Grass weed control cost to rise after bad autumn

2 January 1998

Grass weed control cost to rise after bad autumn

By Andrew Blake

POOR conditions for autumn herbicide spraying mean many cereal growers now face weed control costs 40% higher than planned.

In some parts of the country just half the cereal area has been treated. Soggy fields, warm weather and big blackgrass plants mean growers now need to use more costly, contact-acting products as soon as conditions allow.

Nationally about 80% of UK cereals have had a herbicide, says AgrEvos Jo Palmer. But in some areas, like Lincs and Kent, probably less than 60% has been done, she says.

Mike Pearson of Novartis is more pessimistic. "Overall 30% remains to be sprayed, with nearer 50% in some parts."

Even where applications went on in good time, efficacy is a concern, add consultants. Indifferent performance from some IPU treatments means it is worth checking fields for results, says ADAS.

The breakpoint for herbicide costs is the growth stage of blackgrass. Once the weed starts tillering IPU ceases to be useful, notes Mrs Palmer. Growers must then switch to or add a contact material, inevitably increasing costs, she acknowledges.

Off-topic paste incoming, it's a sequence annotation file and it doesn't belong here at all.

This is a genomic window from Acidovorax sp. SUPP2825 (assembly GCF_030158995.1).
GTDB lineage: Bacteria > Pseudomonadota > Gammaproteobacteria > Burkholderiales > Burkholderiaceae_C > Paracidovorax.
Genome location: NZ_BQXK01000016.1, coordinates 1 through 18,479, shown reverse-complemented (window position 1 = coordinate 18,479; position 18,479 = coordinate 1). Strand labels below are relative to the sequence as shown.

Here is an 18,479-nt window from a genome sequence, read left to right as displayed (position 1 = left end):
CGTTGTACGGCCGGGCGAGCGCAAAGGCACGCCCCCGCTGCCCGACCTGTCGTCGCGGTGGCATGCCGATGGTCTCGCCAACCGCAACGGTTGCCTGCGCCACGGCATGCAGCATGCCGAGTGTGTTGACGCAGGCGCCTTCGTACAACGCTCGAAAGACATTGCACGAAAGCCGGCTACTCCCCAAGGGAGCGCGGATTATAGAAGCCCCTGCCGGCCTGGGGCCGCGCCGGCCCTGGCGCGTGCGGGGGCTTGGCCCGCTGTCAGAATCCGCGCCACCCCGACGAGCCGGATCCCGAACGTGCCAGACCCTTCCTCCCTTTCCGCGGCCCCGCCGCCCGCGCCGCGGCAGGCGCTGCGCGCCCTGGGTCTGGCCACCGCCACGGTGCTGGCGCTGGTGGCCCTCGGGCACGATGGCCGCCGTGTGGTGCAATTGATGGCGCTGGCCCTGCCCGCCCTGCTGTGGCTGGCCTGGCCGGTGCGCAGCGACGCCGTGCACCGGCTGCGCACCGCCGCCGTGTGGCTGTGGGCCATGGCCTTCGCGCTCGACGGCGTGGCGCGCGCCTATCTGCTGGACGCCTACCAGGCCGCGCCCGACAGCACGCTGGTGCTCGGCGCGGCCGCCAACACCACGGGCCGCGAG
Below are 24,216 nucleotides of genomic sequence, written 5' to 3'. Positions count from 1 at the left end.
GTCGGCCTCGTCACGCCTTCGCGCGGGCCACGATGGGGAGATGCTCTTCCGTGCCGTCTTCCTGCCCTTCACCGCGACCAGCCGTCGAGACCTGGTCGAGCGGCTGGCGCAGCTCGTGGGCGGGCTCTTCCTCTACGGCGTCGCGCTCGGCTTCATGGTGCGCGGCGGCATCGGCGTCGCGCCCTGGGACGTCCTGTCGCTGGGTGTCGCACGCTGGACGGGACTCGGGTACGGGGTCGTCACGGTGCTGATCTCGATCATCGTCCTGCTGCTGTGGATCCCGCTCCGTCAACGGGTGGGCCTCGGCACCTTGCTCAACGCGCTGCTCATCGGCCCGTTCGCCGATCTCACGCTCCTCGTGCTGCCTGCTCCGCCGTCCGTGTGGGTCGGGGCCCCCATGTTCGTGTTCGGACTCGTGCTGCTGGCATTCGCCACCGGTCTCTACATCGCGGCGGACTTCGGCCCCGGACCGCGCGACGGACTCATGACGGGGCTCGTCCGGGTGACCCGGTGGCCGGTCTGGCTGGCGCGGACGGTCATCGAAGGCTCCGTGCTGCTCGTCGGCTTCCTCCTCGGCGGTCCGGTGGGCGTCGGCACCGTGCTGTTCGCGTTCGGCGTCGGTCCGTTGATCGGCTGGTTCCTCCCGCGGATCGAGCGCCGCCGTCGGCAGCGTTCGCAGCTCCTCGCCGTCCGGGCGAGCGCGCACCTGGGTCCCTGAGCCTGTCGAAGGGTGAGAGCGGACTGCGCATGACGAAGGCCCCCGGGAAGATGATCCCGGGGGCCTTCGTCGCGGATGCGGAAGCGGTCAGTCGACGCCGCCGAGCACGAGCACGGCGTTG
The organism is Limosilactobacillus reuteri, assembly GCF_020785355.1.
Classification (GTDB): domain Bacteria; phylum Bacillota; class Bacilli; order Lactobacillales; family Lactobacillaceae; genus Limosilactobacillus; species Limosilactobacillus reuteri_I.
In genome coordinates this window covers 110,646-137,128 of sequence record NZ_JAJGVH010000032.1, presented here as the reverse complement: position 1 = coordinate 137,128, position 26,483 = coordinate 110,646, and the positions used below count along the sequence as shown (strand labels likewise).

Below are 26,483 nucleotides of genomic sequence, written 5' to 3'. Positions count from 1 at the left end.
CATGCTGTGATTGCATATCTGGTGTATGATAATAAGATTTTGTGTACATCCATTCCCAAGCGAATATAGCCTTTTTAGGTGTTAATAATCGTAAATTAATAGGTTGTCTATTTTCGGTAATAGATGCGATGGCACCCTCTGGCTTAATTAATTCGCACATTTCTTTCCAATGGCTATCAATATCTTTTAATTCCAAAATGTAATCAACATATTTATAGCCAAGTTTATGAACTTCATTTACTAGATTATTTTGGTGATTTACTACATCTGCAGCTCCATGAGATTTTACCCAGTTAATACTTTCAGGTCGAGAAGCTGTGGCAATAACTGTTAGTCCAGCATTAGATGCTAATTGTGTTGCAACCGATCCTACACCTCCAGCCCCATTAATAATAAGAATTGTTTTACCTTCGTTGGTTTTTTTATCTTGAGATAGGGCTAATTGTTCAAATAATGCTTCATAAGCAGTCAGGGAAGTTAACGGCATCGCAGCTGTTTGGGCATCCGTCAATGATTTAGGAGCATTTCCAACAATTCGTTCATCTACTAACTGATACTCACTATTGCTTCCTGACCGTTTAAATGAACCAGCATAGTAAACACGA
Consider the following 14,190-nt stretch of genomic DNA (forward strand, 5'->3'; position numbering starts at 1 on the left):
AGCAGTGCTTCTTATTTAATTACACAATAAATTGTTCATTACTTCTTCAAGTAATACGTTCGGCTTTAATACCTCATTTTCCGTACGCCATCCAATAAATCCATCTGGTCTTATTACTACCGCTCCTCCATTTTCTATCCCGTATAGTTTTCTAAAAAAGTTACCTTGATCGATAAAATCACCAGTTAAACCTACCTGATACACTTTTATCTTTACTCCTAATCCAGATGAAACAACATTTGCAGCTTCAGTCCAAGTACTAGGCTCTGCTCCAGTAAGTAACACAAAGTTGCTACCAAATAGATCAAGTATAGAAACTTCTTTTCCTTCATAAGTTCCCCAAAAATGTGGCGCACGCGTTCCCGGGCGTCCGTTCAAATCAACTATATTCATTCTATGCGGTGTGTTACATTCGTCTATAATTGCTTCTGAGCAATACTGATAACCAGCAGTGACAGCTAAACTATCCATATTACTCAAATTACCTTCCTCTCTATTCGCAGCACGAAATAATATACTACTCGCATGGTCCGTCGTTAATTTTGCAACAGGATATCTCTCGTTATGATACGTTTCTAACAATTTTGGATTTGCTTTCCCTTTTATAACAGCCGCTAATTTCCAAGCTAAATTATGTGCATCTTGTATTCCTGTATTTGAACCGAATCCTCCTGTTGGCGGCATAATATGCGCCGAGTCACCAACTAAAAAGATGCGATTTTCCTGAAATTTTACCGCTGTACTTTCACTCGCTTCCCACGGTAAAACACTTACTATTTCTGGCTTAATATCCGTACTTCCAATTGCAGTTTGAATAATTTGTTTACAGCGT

Using a contact material could cost 40% more than an effective earlier IPU-based spray, says Mr Pearson. Only if sprays go on soon is there any scope to cut rates and minimise the rise in costs, he adds. "The problem is blackgrass is growing very strongly, so growers have to keep the rate up."

Herts-based independent agron-omist Peter Taylor reckons the jury is still out on autumn sprays. "There is a degree of optimism. Both residuals and contact products appear to be working, though it has taken some time for the effects to be seen. We could do with a week of solid frost to finish the job." &#42


&#8226 Large areas untreated.

&#8226 Strong growing blackgrass.

&#8226 Switch to contacts needed.

&#8226 Extra costs inevitable.

&#8226 Frost to help in places.

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